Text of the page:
We’re excited to announce our new Precision Fixturing and Toe Clamp Set, a collection of accessories that allow for unsurpassed finish quality and precision. Much like a vise, the clamps are quick to apply and remove, and the increased rigidity versus tape or glue yields a better surface finish and extends the life of your tools. The Precision Fixturing and Toe Clamp Set enables you to:

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Topics: Machining, Othermill, CNC, Announcements

Building a Campus Makerspace? Here’s How to Plan for Safety When Adding CNC Machines

Posted by Danielle Applestone on Feb 22, 2016 3:47:12 PM

Whether you’re creating a campus makerspace from scratch or wanting to add CNC (computer-numerically controlled) machines to your space’s tool offerings, there are a number of logistical and safety concerns to bear in mind. Depending on the type of machines you’re considering and the rules and regulations of your campus, different categories of safety concerns may come into play.

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Topics: CNC, Education

The Heat Sink Experiment, a Heat Transfer Teaching Resource from OMC

Posted by Owen Smithyman on Feb 8, 2016 12:13:37 PM

We specially designed a new lab experiment for Mechanical Engineering students who are required to take heat transfer courses as part of their major. The Heat Sink Experiment gives students a chance to gain practical experience with theories about heat transfer. This lesson teaches about extended surfaces and 1D steady-state conduction in finned surfaces by having students analyze, design, fabricate on a CNC mill, and test their own heat sinks. Students get a pragmatic, hands-on way to engage with engineering concepts, gain first-hand experience, and also get introduced to manufacturing processes, all of which provide an edge in the job market.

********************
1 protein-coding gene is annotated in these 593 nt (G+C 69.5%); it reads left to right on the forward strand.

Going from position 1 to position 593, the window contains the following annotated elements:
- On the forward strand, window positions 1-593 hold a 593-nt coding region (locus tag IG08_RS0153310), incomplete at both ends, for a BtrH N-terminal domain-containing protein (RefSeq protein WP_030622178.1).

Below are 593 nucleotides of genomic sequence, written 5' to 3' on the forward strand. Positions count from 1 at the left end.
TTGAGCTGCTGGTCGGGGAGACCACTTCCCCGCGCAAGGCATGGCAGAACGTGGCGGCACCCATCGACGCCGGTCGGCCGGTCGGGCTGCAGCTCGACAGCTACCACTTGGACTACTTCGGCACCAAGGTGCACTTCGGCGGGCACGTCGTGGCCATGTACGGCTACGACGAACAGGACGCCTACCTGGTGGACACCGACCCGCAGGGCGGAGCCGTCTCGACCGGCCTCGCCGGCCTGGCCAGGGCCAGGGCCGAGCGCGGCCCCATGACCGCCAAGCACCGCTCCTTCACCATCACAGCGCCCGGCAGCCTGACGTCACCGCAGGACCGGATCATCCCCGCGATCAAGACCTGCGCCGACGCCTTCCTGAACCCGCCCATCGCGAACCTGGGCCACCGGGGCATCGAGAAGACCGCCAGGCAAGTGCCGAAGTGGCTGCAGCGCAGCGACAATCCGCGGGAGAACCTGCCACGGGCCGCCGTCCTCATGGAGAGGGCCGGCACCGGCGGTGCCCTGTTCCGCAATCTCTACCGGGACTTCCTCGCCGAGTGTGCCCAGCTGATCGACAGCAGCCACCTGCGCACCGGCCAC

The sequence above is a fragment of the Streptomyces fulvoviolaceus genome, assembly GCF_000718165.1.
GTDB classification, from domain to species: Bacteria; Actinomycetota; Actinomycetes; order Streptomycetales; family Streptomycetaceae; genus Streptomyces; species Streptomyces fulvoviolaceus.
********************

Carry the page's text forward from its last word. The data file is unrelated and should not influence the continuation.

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Topics: Mechanical Engineering, Fusion 360, CNC, Aluminum, Education, Metal

Introducing the Bit Fan, a New Othermill Accessory You Can Make

Posted by Owen Smithyman on Jan 27, 2016 8:42:15 PM

We just developed a really cool new accessory for the Othermill that makes your tools last longer and gives your milled parts a nicer surface finish. It also enables you to to see your workpiece more clearly. Win win! We call our new friend the Bit Fan. And the best part is that you can mill your own Bit Fan in 7 minutes!

Update: based on a suggestion from user Peter Luong, we made an STL version of the Bit Fan. If you don't have HDPE but you do have a 3D printer, you can print the Bit Fan!

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Topics: How-To, Machining, Machining Wax, Things We Like, Tips & Tricks, CNC

How to Make PCBs On a Desktop CNC Mill

Posted by Owen Smithyman on Jan 22, 2016 10:30:00 AM

This post provides an overview of how to design and prototype printed circuit boards on a desktop CNC mill. Most students do not have access to a CNC mill in their electrical engineering or electronics classes. In most classes, students make circuits using breadboards, which allows them to make connections by plugging wires and components into a grid. This method is great for very simple circuits, but it quickly becomes messy as circuits increase in complexity, to the point where it becomes very difficult to troubleshoot.

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Topics: How-To, CAM, Circuit Boards, Workflow, CNC, CAD, Electronics, Electrical Engineering